When I first started sewing, most of the things I made were either for my children, or, for other people's children. The balance of what I sew has shifted away from that, because I now get a lot of enjoyment from making clothes for myself. But, from time to time, I indulge my children and sew them something they have asked for. It is generally quite gratifying to do this (if you ignore the times when they change the design brief half way through me making it). Part of me hopes that directing my sewing super powers at them makes some amends for my super shouting ability that I direct at them on a regular basis. Time will tell!
One addition I made second time round, at the request of the 8 year old, was a wand pocket. She thought it should be on the left hand inside part of the robe, and so I duly obeyed. Adding her one after the robe was finished has meant it is literally just a patch pocket, and the stitching shows through on the right side, but, meh - since having the new pocket, she has been too busy grabbing her wand and thrusting it in her sisters' faces whilst yelling something in Latin to care about those details.
If you have a young Harry Potter fan in your life, that you feel inclined to indulge with a robe, it may be useful to know you can buy the house badges very easily from Ebay. I am hoping the postman will deliver my Ravenclaw one in time for the biggest girl's robe to be completed for Thursday.
Here is a rough outline of how I made the robes:
1. Start with 1.5 metres of 150 cm wide black drill, and also, the same amount of lining in whatever colour cotton is appropriate for the house you are making.
2. Cut across the width a length that is 110 cm (or whatever height you decide - I was making this for a 10 year old girl).
3. From that piece, cut two long strips each 40 cm for the fronts.
4. Pin them onto the remaining back piece, to make very basic shoulders.
5. Drape this over the shoulders of your Harry Potter fan, and start pinning the whole thing into pleats, until you are left with something that fits.
6. Shape the shoulders at angles, so they are less boxy.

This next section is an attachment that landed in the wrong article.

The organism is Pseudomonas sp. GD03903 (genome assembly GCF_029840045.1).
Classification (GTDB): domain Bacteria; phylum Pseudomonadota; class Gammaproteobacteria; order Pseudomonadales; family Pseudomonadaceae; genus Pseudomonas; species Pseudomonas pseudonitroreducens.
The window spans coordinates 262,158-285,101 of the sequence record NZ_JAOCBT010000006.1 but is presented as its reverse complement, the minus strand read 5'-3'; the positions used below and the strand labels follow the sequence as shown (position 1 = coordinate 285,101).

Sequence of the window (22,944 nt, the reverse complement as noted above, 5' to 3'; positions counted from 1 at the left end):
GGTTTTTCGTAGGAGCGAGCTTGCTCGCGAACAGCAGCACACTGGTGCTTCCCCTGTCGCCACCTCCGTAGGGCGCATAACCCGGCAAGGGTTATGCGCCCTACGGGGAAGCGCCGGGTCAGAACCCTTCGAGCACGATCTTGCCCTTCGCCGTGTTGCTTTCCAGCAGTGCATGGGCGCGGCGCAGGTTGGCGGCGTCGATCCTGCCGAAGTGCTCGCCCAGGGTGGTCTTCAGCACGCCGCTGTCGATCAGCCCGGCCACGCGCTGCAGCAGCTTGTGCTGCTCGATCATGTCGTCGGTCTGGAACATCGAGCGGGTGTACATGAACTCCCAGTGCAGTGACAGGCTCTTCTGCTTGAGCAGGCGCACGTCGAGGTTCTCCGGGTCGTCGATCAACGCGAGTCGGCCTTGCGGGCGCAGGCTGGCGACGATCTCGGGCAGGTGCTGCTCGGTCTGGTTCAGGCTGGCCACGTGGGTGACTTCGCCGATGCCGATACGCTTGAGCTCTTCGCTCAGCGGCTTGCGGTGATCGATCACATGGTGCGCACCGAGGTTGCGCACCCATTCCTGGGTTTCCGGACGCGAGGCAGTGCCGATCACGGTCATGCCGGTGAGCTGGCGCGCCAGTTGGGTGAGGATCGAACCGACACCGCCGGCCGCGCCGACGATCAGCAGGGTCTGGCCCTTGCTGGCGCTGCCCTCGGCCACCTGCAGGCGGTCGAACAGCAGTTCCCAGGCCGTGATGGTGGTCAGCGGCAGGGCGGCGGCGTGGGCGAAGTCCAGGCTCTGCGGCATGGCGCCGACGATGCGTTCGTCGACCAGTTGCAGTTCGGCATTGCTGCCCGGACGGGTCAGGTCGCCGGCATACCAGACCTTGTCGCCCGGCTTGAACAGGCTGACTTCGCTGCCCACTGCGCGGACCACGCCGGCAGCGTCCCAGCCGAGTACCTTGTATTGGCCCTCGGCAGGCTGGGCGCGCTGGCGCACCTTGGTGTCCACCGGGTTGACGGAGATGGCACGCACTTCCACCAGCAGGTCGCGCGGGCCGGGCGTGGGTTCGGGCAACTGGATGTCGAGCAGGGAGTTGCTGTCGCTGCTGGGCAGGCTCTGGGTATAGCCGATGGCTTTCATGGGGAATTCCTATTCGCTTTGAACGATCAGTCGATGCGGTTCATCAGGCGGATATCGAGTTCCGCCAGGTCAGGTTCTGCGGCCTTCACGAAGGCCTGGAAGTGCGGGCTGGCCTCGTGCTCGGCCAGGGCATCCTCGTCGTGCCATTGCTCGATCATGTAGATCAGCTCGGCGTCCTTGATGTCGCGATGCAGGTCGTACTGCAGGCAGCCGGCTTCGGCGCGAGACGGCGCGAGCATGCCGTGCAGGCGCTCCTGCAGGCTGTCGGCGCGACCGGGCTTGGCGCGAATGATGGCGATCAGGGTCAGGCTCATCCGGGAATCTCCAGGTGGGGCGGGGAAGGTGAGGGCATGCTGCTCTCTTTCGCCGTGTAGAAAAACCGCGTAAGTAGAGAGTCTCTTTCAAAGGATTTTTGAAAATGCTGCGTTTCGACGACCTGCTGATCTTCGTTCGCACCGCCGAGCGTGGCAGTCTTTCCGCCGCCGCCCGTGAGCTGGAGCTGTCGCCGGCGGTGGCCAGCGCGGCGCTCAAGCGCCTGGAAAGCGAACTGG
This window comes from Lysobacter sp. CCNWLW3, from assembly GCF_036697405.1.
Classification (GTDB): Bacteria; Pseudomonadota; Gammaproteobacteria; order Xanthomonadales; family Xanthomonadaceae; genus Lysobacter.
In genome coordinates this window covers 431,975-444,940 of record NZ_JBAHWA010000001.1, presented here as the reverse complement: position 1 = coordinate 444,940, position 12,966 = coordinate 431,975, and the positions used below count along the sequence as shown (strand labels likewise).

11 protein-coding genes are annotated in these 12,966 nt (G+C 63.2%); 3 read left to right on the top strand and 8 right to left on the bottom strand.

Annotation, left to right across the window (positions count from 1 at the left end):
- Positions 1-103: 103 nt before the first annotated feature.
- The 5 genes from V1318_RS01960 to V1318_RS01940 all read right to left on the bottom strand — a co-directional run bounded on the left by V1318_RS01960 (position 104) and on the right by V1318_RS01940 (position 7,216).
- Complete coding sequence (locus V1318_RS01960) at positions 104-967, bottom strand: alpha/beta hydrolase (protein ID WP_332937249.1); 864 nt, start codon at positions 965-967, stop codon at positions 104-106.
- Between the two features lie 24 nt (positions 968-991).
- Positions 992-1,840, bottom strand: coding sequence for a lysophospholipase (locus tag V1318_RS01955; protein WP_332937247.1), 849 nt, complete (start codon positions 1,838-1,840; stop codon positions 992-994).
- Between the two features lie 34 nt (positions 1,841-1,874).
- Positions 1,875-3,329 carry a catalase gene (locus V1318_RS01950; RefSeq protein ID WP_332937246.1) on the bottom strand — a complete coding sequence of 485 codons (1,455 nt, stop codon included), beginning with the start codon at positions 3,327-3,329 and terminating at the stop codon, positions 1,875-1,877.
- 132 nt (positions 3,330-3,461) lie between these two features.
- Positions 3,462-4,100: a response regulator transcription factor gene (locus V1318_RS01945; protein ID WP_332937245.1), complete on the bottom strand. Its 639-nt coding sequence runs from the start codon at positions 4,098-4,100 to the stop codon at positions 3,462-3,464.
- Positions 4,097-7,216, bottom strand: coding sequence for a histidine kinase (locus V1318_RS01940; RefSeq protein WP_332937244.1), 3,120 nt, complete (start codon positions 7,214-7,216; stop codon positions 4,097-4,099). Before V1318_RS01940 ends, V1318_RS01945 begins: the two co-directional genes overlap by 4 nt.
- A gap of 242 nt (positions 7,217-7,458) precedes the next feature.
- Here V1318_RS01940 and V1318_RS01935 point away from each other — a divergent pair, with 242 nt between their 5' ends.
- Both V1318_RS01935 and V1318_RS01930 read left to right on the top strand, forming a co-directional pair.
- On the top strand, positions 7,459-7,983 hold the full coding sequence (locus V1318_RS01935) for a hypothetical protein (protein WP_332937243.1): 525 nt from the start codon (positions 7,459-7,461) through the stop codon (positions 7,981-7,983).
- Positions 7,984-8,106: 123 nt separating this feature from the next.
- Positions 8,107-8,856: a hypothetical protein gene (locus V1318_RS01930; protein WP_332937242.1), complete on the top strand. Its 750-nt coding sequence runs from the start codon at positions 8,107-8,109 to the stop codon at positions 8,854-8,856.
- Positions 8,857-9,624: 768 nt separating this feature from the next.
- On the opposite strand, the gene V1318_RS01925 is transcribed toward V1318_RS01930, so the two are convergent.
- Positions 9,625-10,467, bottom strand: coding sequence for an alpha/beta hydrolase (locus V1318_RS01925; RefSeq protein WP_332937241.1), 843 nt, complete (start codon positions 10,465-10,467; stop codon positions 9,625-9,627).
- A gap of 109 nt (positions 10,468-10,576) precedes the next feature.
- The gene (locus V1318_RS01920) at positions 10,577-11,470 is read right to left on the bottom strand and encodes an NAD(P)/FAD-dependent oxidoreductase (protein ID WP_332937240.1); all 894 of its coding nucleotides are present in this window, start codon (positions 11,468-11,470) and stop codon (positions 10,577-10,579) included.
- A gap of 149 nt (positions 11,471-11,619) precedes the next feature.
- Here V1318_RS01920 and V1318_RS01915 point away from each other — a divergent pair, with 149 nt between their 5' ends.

7. With the remaining piece of fabric, make your sleeves. First measure how long they need to be, double over your fabric, and cut shapes that are angled into wizard like sleeves (see below).
8. Assemble the robe. The lining (if you decide to do one) is made by treating the outer and the lining as one, until you get to the point of inserting sleeves and doing side seams. So, pin the lining pleats with the outer ones. Baste them all into place, sew the shoulder seams, and then get on and insert the sleeves. I use a very simple method of inserting the sleeves as you would a t-shirt - sew the shoulder section and then sew the under arms. Once the sleeves are in, flap the lining back, and sew the sleeve under arm seams and go right down to the side seams. Then pull back the lining, and stitch those side seams, so that all the raw edges are hidden.
9. Finish all the edges! If you are putting in a wand pocket (and let's face it, the girls really like this part of their robes), it will look neater to put this in before folding the vertical outer front hems over the lining - hopefully that makes sense. Most of my edges are just finished a bit like curtains. I must admit, I machine stitched the second robe, as I couldn't be bothered to hand stitch everything second time round.
10. A hood? I have had requests for a hood, and may try and add this on. Not sure about the exact shape to get the right look, but I will share this method with you if I do it. The general impression is there without the hood, so perhaps I won't worry about it too much if I don't get round to it!
I hope that all made sense. Do you sew dressing up things for children? I'd love to hear about them.